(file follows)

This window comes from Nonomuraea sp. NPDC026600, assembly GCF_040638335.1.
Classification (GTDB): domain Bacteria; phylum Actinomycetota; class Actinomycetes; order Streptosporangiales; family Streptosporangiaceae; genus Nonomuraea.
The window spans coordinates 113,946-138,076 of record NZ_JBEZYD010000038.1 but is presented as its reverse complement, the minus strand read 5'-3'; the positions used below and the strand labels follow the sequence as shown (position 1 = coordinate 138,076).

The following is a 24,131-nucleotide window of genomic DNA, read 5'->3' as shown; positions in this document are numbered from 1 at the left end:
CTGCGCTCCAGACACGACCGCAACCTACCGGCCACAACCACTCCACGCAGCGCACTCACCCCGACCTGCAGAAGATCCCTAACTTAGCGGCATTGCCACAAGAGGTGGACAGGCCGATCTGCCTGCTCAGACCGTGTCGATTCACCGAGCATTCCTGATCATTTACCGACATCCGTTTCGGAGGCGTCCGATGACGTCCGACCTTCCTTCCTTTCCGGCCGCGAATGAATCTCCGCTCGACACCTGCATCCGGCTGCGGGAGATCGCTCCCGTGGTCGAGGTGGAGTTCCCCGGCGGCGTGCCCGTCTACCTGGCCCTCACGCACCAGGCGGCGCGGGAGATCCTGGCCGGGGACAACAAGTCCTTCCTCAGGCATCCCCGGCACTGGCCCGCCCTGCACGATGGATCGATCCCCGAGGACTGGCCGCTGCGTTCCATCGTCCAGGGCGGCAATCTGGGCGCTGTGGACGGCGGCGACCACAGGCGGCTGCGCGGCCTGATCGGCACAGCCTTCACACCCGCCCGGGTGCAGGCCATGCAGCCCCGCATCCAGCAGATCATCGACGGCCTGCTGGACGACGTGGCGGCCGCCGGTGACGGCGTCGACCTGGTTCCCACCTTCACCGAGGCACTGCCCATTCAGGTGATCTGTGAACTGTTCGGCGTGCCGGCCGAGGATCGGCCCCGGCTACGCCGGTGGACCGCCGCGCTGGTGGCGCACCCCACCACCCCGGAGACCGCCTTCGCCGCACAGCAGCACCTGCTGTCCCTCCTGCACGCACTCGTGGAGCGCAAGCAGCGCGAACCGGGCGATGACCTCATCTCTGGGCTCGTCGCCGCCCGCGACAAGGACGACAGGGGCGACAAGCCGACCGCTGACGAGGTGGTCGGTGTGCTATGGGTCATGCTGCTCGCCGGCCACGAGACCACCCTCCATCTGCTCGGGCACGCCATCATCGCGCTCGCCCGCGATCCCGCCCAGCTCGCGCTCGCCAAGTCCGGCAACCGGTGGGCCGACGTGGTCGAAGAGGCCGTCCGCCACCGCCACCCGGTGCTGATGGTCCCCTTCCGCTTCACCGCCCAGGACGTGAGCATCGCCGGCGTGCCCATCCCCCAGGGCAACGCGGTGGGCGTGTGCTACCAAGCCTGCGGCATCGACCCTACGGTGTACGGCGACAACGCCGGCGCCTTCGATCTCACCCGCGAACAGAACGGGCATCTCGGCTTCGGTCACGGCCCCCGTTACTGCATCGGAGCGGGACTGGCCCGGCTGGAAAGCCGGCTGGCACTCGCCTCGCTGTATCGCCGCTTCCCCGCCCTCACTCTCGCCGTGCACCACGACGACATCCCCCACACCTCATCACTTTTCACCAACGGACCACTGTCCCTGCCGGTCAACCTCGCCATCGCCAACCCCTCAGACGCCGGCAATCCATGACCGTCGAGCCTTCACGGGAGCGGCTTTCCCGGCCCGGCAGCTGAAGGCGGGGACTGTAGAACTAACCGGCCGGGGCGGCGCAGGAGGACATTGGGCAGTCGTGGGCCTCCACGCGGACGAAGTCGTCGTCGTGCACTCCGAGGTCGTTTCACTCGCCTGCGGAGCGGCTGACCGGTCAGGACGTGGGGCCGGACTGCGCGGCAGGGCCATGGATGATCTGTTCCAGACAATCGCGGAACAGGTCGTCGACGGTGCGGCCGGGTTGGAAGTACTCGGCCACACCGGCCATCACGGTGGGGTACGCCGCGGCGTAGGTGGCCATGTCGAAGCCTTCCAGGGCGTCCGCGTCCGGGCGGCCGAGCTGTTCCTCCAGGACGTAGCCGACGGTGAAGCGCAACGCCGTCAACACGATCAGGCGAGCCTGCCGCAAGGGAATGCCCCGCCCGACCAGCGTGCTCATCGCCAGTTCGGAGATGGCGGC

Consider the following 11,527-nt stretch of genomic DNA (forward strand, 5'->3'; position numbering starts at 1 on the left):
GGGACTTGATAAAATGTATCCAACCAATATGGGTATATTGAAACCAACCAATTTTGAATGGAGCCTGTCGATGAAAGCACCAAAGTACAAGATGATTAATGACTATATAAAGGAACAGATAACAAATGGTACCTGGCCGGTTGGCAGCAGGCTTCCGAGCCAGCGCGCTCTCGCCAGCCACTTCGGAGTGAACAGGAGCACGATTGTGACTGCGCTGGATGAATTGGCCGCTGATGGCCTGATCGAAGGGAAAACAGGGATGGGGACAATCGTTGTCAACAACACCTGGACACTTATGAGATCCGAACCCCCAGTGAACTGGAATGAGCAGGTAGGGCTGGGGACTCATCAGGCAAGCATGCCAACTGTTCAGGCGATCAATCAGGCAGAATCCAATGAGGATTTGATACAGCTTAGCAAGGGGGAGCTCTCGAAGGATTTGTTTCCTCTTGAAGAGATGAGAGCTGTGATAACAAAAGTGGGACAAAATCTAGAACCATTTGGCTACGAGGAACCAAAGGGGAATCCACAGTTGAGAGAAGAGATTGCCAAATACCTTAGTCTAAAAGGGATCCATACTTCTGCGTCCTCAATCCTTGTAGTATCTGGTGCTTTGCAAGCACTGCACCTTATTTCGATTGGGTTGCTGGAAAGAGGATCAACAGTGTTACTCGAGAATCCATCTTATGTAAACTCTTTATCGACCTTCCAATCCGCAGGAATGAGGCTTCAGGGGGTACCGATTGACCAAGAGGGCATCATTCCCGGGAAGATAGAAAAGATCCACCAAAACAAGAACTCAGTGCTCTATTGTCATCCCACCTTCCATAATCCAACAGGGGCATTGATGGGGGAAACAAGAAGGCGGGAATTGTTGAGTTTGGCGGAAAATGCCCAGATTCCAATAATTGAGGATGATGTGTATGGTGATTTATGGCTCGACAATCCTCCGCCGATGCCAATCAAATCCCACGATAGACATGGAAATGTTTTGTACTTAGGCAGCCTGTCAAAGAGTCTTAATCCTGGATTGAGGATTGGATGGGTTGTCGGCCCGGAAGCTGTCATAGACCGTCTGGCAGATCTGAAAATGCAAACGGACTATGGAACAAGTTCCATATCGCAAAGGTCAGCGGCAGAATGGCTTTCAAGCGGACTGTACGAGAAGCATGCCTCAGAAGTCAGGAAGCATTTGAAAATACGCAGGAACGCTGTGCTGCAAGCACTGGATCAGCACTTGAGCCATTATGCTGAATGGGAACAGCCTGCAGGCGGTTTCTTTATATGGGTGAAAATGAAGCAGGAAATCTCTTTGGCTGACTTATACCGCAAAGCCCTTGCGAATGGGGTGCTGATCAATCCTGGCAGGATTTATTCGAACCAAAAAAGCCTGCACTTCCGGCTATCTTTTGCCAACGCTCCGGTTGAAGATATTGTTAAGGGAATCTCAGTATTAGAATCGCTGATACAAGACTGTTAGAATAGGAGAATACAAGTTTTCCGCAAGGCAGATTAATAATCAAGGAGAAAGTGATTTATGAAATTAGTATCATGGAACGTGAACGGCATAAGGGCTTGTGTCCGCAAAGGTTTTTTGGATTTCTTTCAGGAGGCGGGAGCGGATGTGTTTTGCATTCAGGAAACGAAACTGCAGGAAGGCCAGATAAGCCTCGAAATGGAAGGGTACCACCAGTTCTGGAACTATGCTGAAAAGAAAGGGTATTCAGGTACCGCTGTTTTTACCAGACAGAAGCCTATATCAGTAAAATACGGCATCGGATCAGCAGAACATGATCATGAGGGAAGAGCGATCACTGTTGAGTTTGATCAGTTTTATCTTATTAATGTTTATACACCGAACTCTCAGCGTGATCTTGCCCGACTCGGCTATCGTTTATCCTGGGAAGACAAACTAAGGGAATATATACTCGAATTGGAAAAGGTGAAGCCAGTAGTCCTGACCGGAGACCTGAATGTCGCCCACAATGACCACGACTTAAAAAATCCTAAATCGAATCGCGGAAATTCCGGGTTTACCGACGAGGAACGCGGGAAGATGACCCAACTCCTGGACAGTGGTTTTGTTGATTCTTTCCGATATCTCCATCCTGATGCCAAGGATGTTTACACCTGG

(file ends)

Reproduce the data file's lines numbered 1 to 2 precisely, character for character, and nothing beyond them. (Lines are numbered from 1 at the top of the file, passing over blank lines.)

This window comes from Nonomuraea sp. NPDC026600, assembly GCF_040638335.1.
Classification (GTDB): domain Bacteria; phylum Actinomycetota; class Actinomycetes; order Streptosporangiales; family Streptosporangiaceae; genus Nonomuraea.